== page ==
Australian Law Reform Commission Review - Copyright and the Digital Economy
The Australian Law Reform Commission has proposed two reforms to copyright laws relevant to Australian schools: the introduction of a fair use exception and replacing the current educational statutory licences with voluntary (ie. non-statutory) licences.
More information about the ALRC’s proposals as well as information on debunking some of the common myths about fair use and why Australian schools need fair use is available on the Smartcopying website.
This document tries to answer some questions teachers have asked about the impact of the ALRC’s proposals.
Will fair use mean I have to get copyright permissions myself?
No. As is currently the case, the National Copyright Unit, on behalf of the Copyright Advisory Group to the Standing Council on School Education and Early Childhood (CAG) would provide clear information about what copyright uses are allowed in Australian schools. For educational uses that are not covered by fair use, the National Copyright Unit would negotiate a non-statutory collective licence with a collecting society for that use.
The Australian school sector is already very familiar with non-statutory collective licensing. This is just a fancy name for the licences that are negotiated between schools and collecting societies where the terms of the licence are not set out in the Copyright Act, but left to the parties to negotiate.
For example, the use of music in Australian schools is currently covered under non-statutory collective licences, as are uses of films for ‘rainy day’ activities and school excursions. The National Copyright Unit negotiates these licences with collecting societies or directly with copyright owners, and then develops information sheets and guidelines for all schools on the uses permitted by the licences.
Schools and teachers would not be required to seek individual permissions for their uses of copyright content in classrooms. Nor would copyright owners have to negotiate individually with schools and teachers.
Would my school be covered by a non-statutory collective licence?
Almost certainly yes. The National Copyright Unit negotiates collective licences on behalf of all government schools, all Catholic schools and almost all independent schools.
Will teachers have to make copyright decisions in the classroom?
Most things that teachers want to do with copyright content in class would be covered by either fair use or by non-statutory collective licences negotiated on their behalf. Clear guidelines and educational materials would explain what uses are permitted.
As is currently the case, teachers may sometimes need to use their judgment. For example, different copyright considerations can apply to new releases and out of print materials. This would be the same with fair use.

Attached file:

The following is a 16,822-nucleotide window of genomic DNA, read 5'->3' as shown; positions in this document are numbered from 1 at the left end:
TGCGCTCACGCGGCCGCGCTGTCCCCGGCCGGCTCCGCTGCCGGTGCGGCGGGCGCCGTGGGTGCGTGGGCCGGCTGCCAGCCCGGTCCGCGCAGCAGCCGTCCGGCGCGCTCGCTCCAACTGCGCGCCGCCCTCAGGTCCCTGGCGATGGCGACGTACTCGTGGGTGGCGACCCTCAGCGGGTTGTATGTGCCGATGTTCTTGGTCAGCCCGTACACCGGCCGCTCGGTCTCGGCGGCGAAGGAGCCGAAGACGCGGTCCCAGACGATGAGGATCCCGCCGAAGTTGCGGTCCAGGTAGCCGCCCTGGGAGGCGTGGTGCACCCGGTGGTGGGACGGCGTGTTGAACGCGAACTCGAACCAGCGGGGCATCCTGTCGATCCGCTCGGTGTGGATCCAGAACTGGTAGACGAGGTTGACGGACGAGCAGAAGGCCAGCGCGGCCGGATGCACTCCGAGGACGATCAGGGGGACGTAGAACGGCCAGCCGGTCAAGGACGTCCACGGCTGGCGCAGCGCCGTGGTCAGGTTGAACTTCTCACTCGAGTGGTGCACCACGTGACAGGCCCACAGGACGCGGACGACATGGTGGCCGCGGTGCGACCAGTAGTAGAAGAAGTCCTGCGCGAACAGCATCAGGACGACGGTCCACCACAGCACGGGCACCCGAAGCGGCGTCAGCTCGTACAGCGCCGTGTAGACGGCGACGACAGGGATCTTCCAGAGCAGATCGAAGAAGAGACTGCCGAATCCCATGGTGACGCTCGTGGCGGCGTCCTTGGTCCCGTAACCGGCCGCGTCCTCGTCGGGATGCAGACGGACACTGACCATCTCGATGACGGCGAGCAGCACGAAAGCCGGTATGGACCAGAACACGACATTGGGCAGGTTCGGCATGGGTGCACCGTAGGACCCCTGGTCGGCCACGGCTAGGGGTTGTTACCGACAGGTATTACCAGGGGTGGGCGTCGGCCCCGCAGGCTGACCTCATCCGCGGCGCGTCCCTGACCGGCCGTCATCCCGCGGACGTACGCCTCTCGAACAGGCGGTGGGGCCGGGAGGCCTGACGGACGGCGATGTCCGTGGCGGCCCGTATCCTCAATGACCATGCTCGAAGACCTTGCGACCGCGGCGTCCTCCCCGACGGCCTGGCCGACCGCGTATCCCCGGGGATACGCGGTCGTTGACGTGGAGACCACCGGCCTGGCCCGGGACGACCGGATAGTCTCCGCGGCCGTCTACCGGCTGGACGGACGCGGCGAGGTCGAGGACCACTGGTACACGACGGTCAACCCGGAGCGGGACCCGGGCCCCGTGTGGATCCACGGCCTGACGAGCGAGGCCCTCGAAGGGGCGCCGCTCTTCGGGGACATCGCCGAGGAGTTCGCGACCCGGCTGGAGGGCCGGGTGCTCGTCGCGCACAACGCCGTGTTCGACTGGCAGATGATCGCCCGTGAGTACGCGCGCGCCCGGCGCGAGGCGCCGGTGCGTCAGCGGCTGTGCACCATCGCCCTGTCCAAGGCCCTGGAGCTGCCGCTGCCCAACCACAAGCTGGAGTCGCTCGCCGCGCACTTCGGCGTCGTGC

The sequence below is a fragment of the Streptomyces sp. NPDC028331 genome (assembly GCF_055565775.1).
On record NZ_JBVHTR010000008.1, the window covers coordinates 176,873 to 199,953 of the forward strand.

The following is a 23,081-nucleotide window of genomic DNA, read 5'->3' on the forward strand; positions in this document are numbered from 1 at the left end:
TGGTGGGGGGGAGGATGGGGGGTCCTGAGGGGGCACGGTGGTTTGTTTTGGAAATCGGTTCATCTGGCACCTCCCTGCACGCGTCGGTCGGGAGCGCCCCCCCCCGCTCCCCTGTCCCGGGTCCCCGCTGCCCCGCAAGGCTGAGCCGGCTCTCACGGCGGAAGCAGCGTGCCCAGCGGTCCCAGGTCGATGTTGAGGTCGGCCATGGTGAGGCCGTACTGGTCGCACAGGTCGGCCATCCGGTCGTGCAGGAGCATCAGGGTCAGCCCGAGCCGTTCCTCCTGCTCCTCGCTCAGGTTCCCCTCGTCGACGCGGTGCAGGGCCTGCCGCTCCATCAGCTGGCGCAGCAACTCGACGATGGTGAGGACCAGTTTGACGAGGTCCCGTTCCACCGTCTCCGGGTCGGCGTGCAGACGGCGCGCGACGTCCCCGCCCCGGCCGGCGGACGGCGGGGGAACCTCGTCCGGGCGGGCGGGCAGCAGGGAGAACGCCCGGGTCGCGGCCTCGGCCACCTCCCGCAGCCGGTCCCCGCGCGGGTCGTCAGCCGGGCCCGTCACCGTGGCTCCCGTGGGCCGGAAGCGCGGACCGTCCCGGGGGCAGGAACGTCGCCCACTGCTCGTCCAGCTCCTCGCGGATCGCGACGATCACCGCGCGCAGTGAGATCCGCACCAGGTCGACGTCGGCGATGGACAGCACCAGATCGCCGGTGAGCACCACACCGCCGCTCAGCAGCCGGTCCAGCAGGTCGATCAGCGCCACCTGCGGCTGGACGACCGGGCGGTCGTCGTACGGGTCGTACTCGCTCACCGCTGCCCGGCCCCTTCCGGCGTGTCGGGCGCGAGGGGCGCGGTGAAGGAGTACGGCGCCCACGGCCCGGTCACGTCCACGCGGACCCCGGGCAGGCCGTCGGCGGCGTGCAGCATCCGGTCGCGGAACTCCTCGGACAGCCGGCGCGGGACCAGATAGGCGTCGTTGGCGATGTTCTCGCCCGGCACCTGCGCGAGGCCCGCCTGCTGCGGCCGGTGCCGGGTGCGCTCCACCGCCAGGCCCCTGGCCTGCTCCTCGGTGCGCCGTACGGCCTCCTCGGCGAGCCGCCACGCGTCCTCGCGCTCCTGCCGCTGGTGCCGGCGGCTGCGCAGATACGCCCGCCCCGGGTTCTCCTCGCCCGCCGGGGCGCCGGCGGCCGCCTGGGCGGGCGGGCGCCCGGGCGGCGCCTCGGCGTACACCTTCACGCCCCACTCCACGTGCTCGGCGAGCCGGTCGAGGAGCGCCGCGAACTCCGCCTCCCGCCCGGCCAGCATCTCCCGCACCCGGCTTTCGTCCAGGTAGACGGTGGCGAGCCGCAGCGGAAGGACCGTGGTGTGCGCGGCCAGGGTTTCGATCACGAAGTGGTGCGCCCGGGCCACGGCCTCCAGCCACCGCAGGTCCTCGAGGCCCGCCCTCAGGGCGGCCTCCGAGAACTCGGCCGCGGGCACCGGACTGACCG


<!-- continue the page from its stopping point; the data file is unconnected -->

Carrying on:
Will fair use create more work for teachers?
No. We believe fair use would actually make things much easier for teachers.
Teachers currently need to learn different rules for different types of content and different teaching technologies. For example, different rules currently apply to novels v short story collections, artworks v illustrations, CDs v MP3s, books and newspapers. The rules apply differently depending on whether the teacher is standing at the photocopier or the interactive whiteboard.
In contrast, fair use would allow clear and simple guidelines to be created for teachers which could apply irrespective of the content, teaching method or technology being used
Will fair use mean teachers are more likely to get sued?
No. The previous answer explains why we believe that fair use will actually make life easier for teachers by replacing a set of technical and complex rules with simple, clear guidelines that can work with digital technologies.
We believe that fair use will actually make it safer for teachers to use new technologies in the classroom.
In theory, it has always been the case that teachers can be sued if they infringe copyright. As far as we know, this has never happened in Australia. Consider this: teachers in the United States have worked with fair use since 1976 and we are not aware of any teacher who has been sued for copyright infringement.
Does fair use mean authors won’t get paid?
No. The Australian school sector spends over $665 million each year purchasing educational content for students. In addition, government and non-government schools collectively spend an additional $80 million dollars each year on licence fees paid to collecting societies for the use of copyright content in Australian schools.
There is no suggestion that the ALRC’s proposals would impact in any way the amount that the school sector spends buying educational resources. Some activities that are currently paid for by Australian schools would be covered by fair use, which may have some impact on licence fees under collective licences. Alternatively, the licences could be negotiated to allow a greater range of teaching activities with appropriate payment for creators.
It’s important to put this in context. Australian schools currently pay licence fees for classroom uses such as printing a free tourism map from a website for students to use in class or asking a student to print a map from Google maps as part of a homework exercise. Fair use will simply ensure that licence fees are better directed to authors who are trying to make a living from their works.
If you would like to read more about why Australian schools support the ALRC’s proposals, please read CAG Schools’ submissions to the ALRC’s issues paper, available here and supplementary submission here; and CAG Schools’ submission to the ALRC’s discussion paper, available here and supplementary submission here.
For further information see the SmartCopying website at www.smartcopying.edu.au or contact your local copyright manager. You can also contact the National Copyright Unit on (02) 9561 1204 or at email email@example.com.